One of springtime’s generally prominent “shooting star” groups peaks overnight (April 21-22).
The well known Lyrid meteor shower will become visible in the Northern Hemisphere starting at about 10:30 p.m. nearby time and continuing overnight, weather permitting in your area of course. The best visibility will probably be before day break, after the waxing gibbous moon sets; else, you may have some interference from moonlight.
The individual meteors, or little space rocks, of the Lyrids appear when the Earth, moving in its orbit around the sun, plows into the dusty trail of a since a long-departed comet, called Thatcher, that swings by Earth every 415 years (the last time being in 1861, precisely 160 years prior).
The radiant, or point that the shooting stars appear to exude from, is in the Lyra constellation high over the horizon. You can discover your approach to Lyra by looking for Vega, one of the brightest stars of the northern sky. In any case, try to look slightly away from Lyra, in light of the fact that the meteors with the longest trails will show up well outside of the constellation.
You needn’t bother with telescopes or binoculars to see a meteor shower; your eyes will do. Dress warmly (April is still crisp in numerous U.S. areas) and get outside around 20 minutes before you intend to start your observations, to give your eyes time to acclimate to the darkness. Move away from any outdoor lights that you can and if conceivable, utilize a lounge chair to avoid neck pain while looking at the sky.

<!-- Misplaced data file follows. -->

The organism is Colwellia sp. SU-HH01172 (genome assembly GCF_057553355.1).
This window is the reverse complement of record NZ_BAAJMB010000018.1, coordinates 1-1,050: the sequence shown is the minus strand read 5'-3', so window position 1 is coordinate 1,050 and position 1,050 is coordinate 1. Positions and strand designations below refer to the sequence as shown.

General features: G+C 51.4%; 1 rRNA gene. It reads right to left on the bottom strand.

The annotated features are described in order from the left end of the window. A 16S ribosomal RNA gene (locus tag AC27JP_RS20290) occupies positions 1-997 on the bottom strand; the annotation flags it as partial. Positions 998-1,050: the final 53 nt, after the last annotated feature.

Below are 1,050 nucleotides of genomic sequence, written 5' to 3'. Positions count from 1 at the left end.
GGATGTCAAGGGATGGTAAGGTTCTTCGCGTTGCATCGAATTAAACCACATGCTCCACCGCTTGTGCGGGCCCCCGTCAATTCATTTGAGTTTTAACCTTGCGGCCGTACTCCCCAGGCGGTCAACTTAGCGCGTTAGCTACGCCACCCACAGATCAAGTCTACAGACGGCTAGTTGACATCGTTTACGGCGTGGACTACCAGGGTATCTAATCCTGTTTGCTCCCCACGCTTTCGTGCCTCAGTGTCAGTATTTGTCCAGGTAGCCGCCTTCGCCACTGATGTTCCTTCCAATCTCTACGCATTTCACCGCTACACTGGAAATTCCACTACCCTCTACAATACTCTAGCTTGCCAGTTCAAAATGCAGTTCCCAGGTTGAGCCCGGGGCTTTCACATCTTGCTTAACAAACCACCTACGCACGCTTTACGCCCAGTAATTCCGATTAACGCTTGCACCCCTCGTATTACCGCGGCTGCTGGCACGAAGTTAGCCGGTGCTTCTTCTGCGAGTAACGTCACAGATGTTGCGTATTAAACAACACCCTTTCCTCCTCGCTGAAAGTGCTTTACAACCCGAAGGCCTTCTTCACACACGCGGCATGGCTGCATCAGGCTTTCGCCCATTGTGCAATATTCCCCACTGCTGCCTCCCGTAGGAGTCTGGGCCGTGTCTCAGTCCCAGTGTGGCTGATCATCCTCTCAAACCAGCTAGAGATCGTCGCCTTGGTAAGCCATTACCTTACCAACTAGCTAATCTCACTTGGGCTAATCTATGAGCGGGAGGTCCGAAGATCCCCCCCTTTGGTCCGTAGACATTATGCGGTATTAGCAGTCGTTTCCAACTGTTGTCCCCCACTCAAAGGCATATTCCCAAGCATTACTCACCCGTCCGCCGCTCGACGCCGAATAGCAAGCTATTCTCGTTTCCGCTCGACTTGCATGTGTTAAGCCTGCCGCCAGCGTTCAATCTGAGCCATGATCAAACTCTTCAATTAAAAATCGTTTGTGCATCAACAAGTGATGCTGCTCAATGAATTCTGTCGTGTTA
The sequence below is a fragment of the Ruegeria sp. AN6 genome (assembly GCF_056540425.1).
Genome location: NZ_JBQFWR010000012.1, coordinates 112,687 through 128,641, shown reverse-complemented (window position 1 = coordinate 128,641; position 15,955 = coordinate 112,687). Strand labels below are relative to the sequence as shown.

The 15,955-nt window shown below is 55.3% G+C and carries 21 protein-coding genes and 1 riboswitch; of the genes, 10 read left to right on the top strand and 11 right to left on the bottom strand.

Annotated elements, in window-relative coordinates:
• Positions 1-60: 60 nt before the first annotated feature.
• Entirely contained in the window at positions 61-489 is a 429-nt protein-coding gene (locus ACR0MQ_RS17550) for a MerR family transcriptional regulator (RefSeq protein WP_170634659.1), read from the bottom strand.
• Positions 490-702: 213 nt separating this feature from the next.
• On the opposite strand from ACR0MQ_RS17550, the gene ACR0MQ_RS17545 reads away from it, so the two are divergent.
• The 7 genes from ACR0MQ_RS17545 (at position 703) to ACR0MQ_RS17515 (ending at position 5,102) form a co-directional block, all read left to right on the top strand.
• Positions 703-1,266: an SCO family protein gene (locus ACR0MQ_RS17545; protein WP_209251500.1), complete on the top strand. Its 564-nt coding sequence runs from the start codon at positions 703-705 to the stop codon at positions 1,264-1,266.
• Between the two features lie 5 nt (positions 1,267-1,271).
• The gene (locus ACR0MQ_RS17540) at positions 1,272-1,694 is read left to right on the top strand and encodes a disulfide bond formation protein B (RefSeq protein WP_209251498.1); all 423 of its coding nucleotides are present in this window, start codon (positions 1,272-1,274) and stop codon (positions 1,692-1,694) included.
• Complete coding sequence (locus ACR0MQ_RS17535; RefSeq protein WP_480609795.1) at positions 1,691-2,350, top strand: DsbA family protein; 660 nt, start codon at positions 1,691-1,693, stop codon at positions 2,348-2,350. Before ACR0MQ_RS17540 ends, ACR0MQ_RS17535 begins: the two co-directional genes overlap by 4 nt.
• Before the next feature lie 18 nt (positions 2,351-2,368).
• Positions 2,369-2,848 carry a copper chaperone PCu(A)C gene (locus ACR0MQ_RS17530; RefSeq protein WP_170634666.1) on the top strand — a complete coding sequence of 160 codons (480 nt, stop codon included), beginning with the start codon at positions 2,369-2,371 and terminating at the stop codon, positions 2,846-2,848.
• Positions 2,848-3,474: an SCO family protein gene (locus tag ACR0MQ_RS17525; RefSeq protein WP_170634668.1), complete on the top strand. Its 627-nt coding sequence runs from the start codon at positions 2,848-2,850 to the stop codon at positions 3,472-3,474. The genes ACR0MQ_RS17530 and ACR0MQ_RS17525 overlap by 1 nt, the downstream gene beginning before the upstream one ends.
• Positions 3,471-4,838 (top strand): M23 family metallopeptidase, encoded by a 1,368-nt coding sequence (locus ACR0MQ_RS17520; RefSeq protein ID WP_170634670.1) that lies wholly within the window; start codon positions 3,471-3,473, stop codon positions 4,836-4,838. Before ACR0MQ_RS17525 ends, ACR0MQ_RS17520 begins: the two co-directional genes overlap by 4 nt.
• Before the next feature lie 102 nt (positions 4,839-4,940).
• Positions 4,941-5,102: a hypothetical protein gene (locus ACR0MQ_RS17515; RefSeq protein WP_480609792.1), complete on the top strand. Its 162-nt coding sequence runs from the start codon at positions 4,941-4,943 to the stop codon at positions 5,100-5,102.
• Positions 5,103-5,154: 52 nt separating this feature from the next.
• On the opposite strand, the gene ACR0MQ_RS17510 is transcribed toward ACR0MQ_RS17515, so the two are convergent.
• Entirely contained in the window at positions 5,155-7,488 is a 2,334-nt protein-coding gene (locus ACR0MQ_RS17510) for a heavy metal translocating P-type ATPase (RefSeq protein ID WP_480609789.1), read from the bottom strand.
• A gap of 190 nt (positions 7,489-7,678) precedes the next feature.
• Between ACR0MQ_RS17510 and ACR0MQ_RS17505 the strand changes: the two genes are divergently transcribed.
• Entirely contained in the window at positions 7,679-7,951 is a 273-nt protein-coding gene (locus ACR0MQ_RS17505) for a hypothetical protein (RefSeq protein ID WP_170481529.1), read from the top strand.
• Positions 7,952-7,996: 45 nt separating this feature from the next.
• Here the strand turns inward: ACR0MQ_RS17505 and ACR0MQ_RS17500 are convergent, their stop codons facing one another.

In fact the Lyrids proceed until April 30, yet NASA meteor master Bill Cooke revealed to Space.com that you should see the most meteors Wednesday into Thursday morning (April 21 to April 22). “Rise ahead of schedule before day break, after the moon has set. You have a very decent possibility of seeing some Lyrids this year,” Cooke said.
All things considered, NASA continue that the window of ideal review time Thursday is extremely short — likely just about 30 minutes before the sky brightens just before 5 a.m. local.
Cooke predicted skywatchers will see about 18 meteors 60 minutes — relying upon how dull your sky is, so move away from light pollution where you can (and if it’s protected to do as such, given that numerous regions of the world are under pandemic quarantines at this moment.)
The current year’s predicted quantity of visible meteors is well inside the usual range of 15 to 20 meteors 60 minutes. Now and again, Lyrid meteor showers can produce bursts of up to 100 meteors 60 minutes, yet Cooke said the forecast during the current year is improbable around there. Past prominent meteor showers were in 1803, 1922 (96 every hour) and in 1982 (80 every hour); 1803’s occasion was especially marvelous as the townspeople of Richmond, Virginia left their beds to see a shower that appeared to come from all parts of the sky.
Any meteors you can see this year will probably stick out. Skywatching columnist Joe Rao says the meteors are bright and swift, traveling through the atmosphere at average speeds of 30 miles (48 kilometers) each second. About a quarter of the individual meteors will leave large trains across the sky, maybe upwards of five to 10 such meteors during an night of excellent conditions around the peak shower date.